When it’s cold, my nose turns purple. I’m self-conscious about it. To hide the offending nose, and because I was indeed cold, I wrapped half my face in a scarf as I stood in a park recently. A man walking towards me said, “Hey, girl. Ottawa Hollaback! Why men can't – and shouldn't – stop staring at women. Before we discuss why it is men can't and shouldn't stop looking at women in the street, I'd like to explain about the girl in the miniskirt on the bicycle.
It was the first of the warm spring days that inflated Toronto this week. I was on my way to work on my bicycle. Two blocks from my house, I turned right and found myself 10 feet behind a young woman. I use the word “behind” hesitantly. She might have been 20. My first sight of her felt like a light blow to the chest. The inevitable backwash of guilt arrived, as all men know it does. But it was such a beautiful day. Details that catch my attention: lively calves, French blue puff skirts with white polka dots, red shoes, dark skin, olive skin, pale skin, lips (various shapes), curly hair (to my surprise). But each woman makes you think, parse her appeal. #Ididnotreport that these streets do not belong to me. Tabby Kinder Increasingly I feel awkward and embarrassed when walking around my city.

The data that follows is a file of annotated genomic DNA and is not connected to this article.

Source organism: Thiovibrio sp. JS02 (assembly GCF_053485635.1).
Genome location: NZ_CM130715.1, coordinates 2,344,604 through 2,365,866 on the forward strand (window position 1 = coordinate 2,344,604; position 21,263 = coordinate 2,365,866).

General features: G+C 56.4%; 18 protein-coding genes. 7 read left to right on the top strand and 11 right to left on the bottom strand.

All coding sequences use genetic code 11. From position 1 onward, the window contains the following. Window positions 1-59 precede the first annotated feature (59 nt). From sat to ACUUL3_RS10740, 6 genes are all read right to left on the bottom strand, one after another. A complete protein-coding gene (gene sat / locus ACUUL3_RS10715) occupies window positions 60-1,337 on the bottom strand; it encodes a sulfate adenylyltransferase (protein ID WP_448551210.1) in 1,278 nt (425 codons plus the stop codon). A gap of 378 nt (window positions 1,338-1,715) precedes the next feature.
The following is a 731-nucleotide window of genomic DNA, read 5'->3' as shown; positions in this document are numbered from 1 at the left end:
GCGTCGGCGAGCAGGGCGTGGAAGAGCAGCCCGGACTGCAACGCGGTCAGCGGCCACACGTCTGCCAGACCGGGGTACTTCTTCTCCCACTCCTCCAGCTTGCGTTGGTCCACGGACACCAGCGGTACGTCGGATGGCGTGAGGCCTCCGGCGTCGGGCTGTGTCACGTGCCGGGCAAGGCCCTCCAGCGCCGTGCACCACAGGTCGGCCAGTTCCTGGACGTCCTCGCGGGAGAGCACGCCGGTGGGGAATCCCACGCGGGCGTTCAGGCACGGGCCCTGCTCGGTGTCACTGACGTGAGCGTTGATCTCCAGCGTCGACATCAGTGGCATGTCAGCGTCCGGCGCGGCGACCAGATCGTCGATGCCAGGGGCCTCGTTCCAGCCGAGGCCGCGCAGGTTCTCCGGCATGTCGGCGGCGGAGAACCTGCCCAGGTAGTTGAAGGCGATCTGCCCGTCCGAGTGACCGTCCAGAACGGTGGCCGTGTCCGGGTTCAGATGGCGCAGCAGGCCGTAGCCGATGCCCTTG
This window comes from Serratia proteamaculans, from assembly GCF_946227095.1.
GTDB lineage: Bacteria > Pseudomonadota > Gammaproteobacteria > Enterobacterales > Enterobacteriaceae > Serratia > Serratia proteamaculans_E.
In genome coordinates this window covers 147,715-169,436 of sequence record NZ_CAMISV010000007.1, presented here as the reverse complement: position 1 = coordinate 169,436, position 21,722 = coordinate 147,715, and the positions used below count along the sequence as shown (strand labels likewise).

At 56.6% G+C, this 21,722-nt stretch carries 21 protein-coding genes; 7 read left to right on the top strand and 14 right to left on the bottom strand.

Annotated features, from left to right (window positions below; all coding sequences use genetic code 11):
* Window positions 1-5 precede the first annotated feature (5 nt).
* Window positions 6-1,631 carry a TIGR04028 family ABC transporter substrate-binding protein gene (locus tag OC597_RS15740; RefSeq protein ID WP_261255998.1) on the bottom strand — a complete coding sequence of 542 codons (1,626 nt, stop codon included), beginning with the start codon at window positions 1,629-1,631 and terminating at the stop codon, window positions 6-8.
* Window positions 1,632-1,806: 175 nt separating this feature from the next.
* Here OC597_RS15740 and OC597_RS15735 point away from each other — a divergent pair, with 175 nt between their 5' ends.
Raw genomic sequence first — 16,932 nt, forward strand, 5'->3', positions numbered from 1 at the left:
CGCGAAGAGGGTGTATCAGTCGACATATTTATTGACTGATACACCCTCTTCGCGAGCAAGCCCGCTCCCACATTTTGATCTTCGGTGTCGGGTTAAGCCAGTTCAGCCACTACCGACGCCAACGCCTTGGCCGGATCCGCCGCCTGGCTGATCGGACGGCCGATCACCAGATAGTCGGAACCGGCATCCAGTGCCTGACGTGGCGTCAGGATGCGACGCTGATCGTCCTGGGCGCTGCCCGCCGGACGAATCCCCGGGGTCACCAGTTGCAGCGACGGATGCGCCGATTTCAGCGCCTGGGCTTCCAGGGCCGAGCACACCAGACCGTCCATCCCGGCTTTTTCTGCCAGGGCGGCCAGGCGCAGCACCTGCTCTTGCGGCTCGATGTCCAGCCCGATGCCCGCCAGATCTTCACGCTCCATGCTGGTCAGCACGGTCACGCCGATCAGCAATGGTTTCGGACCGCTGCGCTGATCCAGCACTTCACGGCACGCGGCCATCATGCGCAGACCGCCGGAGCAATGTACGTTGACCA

Most mornings, upon leaving my house, I attract the attention of at least one lecherous motorist, or a pair of wayward builders. When I step out into the open, I am stepping into a man’s world, where I must be reserved yet sexual, demure yet demanding, and attractive, without allowing myself to become an exhibit. But what women have accepted as the norm for a lifetime – some of my friends even find it “flattering” – is now attracting retaliation. On Monday evening, blogger London Feminist launched a twitter hash-tag encouraging people to share experiences of street harassment and sexual abuse that they had never reported. The response to #Ididnotreport was extraordinary, demonstrating the overwhelming social stigma that still exists around “low-level” gender-based abuse.
The ‘taboo’ subject attracted the attention of public figures.